At the meeting, Meatco presented three options under which it aims to sustainably conduct business with communal producers going forward.
The basis of all three options is to form a contractual beneficial partnership with marketing structures in the communal areas in order to develop, capacitate and empower those structures to be relevant within their own communities.
According to Meatco's manager for communal livestock procurement, Patrick Liebenberg, the benefits of animals from communal areas should go directly to the producers and the structures organised from within these areas.
“Communal farmers are important to the entire cattle value chain and that should be taken into account from the initial purchasing of animals.
“The magnitude of communal farmers is just massive and it needs to be coordinated properly.
“Therefore, farmers and Meatco must take hands and meet each other halfway.
More so, when it come to the choice between the production systems of weaner or oxen,” said Liebenberg.
In response, the two farmers unions concluded that they would take the options presented and deliberate on them and thereafter, seek an audience with Meatco, before October.
This is after they have done a study to identify the strengths and weaknesses of all the options and decided on the most beneficial and practical one for the members they represent.
According to Meatco the meeting was an open conversation centred on how the company and the Namibian communal producers can take each other's hands and move towards a common goal.
Furthermore, Meatco outlined and established the significant value communal producers can add to its business model through the Meatco Foundation.
It also considered how this could be realised by keeping Meatco's doors open and how communal farmers can provide adequate numbers of cattle for the coming financial year (2020/21), taking into consideration the current persistent drought situation.
The police have made no arrests yet in a fraud case involving N$150 000 that was transferred from the Grootfontein municipality’s bank account.
This was confirmed by Otjozondjupa police spokesperson Inspector Maureen Mbeha, who said the matter was still being investigated.
The case has been under investigation since March.
Fraudsters submitted a letter to the local authority indicating that the banking details of Rubicon Security, the company that provides security services to the municipality, had changed.
The municipality then made payments into the bank account given by the fraudsters.
According to copies of proof of payment seen by Namibian Sun, Grootfontein municipality acting CEO Arnold Ameb and chief accountant Martha Hamunyela authorised payment requests submitted by the town’s accountant, Serah Hialulwa, on two separate occasions.
The first payment of N$74 923.23 was authorised on 29 January and the second, for same amount, on 27 February.
The matter came to light when Rubicon Security enquired in March why it had not received its payment.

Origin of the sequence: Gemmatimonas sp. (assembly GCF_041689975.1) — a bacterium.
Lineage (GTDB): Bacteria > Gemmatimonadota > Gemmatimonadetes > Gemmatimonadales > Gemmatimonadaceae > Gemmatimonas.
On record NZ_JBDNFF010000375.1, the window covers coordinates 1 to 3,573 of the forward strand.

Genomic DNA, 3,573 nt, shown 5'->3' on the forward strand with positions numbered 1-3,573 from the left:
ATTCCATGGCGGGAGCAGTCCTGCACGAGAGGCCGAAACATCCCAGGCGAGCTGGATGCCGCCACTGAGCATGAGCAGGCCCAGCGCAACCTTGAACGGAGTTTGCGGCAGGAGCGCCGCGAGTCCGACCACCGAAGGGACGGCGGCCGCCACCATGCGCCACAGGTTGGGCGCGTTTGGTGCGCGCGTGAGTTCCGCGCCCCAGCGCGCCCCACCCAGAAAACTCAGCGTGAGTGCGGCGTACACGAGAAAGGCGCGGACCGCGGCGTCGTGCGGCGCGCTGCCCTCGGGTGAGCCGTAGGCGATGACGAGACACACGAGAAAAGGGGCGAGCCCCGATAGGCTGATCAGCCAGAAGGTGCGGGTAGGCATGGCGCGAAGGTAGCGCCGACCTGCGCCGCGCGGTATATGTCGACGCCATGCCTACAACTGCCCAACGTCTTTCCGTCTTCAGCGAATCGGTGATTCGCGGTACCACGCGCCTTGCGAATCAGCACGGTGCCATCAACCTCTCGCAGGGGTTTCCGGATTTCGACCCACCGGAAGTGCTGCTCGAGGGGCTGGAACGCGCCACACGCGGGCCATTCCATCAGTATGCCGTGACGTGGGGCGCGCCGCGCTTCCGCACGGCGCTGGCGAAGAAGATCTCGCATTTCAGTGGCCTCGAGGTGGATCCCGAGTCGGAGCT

Ameb approached the Grootfontein police on 6 March and opened a case of fraud.
However in a letter dated 3 July to mayor Abisai Haimene, the municipality’s finance executive, Ileni Hainghumbi, accused Ameb of being responsible for a number of transactions made by the municipality while he was on suspension. These transactions included the fraud case that is under investigation.
“The acting chief executive prudently authorised the fake bank details of Rubicon Security from the correct bank details to the made-up bank account. The acting chief executive officer has on two occasions authorised payments to the made-up bank account to the amount of N$149 846.40,” the letter reads.
When contacted for comment in May, Rubicon Security director Christo Groenewald said the company never instructed the municipality to change its banking details.
He added that Rubicon’s headquarters are in Tsumeb, while letterheads used by the fraudsters indicated they were in Henties Bay, which he said should have raised alarm.
“So many people are trying their luck to inform a specific debtor that your banking details have changed; we see that a lot in the industry,” he said.
“What you do when you receive such a letter is to phone that office and make sure you speak to the person that you know to confirm whether the banking details have changed.”
Many domestic workers fear joining trade unions or taking full maternity leave, because they believe this could cost them their jobs.
A study commissioned by the Labour Resource and Research Institute (LaRRI) Namibia underlined that the “fear of losing employment if they join a trade union is rife” amongst some of the 203 domestic workers who took part in the research.
The study, titled 'When the minimum wage is not taking the worker home', was launched last week.
Trade unions informed the researchers further that determining the growth of union membership was hard, following the implementation of the minimum wage order in 2015, because “some employers threatened to release [domestic workers] from their duties, thereby compromising their right to associate and belong to trade unions”.
The study also found that the registration of domestic workers with the Social Security Commission (SSC) “remains low”, a concern highlighted by trade union representatives.